"It is the responsibility of every Kenyan to jealously guard public land because the consequences of not doing that are dire"
By Katy Migiro
NAIROBI, Nov 29 (Thomson Reuters Foundation) - As Kenya counts down to elections in 2017, public schools and hospitals should map their boundaries, fence them and get title deeds to protect them from irregular acquisition by politicians seeking re-election, experts and campaigners said on Tuesday.
Vast tracts of public land, such as forests, playgrounds and prisons, were given to politically powerful individuals during the 1990s, government reports show, so as to raise campaign finance and buy the loyalty of influential officials.
"We have advised (all government institutions) that they should get titles for their land and they must also fence it physically," said Rose Musyoka, a commissioner with the National Land Commission (NLC), an independent government body set up in 2012 to manage public land and investigate past injustices.
"It is the responsibility of every Kenyan to jealously guard public land because the consequences of not doing that are dire."
Kenya's 2010 constitution reduced the power of the president and the lands ministry to allocate public land, and devolved power to 47 new county governments.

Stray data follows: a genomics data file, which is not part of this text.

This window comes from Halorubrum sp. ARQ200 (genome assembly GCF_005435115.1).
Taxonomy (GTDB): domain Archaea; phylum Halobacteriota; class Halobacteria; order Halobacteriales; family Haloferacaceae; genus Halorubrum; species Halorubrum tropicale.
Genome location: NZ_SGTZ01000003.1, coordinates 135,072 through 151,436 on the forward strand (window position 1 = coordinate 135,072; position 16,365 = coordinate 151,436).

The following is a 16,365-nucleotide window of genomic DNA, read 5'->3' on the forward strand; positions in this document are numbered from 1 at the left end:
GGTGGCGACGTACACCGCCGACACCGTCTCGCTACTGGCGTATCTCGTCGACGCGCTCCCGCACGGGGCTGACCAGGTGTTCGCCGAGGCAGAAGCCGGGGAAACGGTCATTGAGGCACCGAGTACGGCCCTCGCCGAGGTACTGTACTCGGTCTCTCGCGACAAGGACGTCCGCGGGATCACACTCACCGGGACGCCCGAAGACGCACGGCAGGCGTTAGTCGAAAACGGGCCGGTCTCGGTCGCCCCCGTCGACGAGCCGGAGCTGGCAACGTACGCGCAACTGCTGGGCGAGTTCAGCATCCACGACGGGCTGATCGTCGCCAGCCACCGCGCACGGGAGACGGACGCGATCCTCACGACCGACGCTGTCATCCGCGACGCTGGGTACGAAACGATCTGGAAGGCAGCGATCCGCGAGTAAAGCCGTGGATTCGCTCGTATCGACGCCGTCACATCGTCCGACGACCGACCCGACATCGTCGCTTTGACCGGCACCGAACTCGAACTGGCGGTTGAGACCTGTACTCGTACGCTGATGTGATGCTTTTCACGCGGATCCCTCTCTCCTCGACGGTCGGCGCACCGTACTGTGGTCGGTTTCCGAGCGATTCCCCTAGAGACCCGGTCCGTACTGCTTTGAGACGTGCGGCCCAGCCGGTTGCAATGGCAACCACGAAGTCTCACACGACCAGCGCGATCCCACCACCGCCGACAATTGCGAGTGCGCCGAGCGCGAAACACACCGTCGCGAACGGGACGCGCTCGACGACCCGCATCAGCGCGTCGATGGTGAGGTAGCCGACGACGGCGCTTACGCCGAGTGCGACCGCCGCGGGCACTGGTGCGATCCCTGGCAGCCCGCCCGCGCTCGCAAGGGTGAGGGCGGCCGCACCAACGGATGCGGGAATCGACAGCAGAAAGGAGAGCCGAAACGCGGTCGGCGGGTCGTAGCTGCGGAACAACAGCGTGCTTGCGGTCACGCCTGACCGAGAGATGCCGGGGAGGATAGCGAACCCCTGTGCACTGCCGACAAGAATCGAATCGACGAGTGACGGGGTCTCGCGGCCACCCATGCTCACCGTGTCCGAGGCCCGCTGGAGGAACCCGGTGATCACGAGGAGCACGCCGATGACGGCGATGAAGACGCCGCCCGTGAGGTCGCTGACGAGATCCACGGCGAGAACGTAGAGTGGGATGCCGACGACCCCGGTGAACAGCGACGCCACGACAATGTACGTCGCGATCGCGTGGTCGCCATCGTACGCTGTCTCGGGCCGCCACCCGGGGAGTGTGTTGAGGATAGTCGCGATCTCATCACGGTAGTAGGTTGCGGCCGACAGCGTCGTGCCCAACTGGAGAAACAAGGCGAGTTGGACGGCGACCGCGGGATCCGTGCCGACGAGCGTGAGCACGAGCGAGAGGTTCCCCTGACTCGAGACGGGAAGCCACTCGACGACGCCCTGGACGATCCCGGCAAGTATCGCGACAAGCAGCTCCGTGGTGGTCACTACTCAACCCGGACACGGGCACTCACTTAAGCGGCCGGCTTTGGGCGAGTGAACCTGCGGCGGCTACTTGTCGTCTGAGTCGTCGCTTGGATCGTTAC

"Land grabs, which used to happen from Nairobi, now have been devolved to the counties," NLC commissioner Abdulkadir Khalif told the Thomson Reuters Foundation on the sidelines of a conference to discussion the protection of public land.
"Campaigns are a very expensive exercise in Kenya and the quickest way to collect big money is through the sale of land."
President Uhuru Kenyatta and his deputy William Ruto are seeking re-election in August 2017, when Kenyans will also choose the parliament and county governors, amid frequent reports of graft in government.
Despite pledges four years ago to crack down on corruption, critics and opponents say the government has been slow to pursue top officials, adding that only top convictions will break what they call a culture of impunity.
Public institutions are particularly vulnerable to irregular acquisition of their land because most do not have title deeds.
Some 7,000 out of Kenya's 29,000 public schools have applied for title deeds following an outcry last year over the teargassing of students protesting against a wall built around their playground by a private developer.
Only 700 of the schools have since received titles, Irungu Houghton, a campaigner with the Shule Yangu Alliance - Swahili for My School Alliance - said.
"We should be vigilant as a country," he said.
"We have to find ways of ensuring that we do not see the economics of patronage and the economics of land acquisition become part of the campaigning season."
(Reporting by Katy Migiro @katymigiro; Editing by Katie Nguyen.; Please credit the Thomson Reuters Foundation, the charitable arm of Thomson Reuters, that covers humanitarian news, women's rights, trafficking, property rights and climate change. Visit http://news.trust.org to see more stories.)
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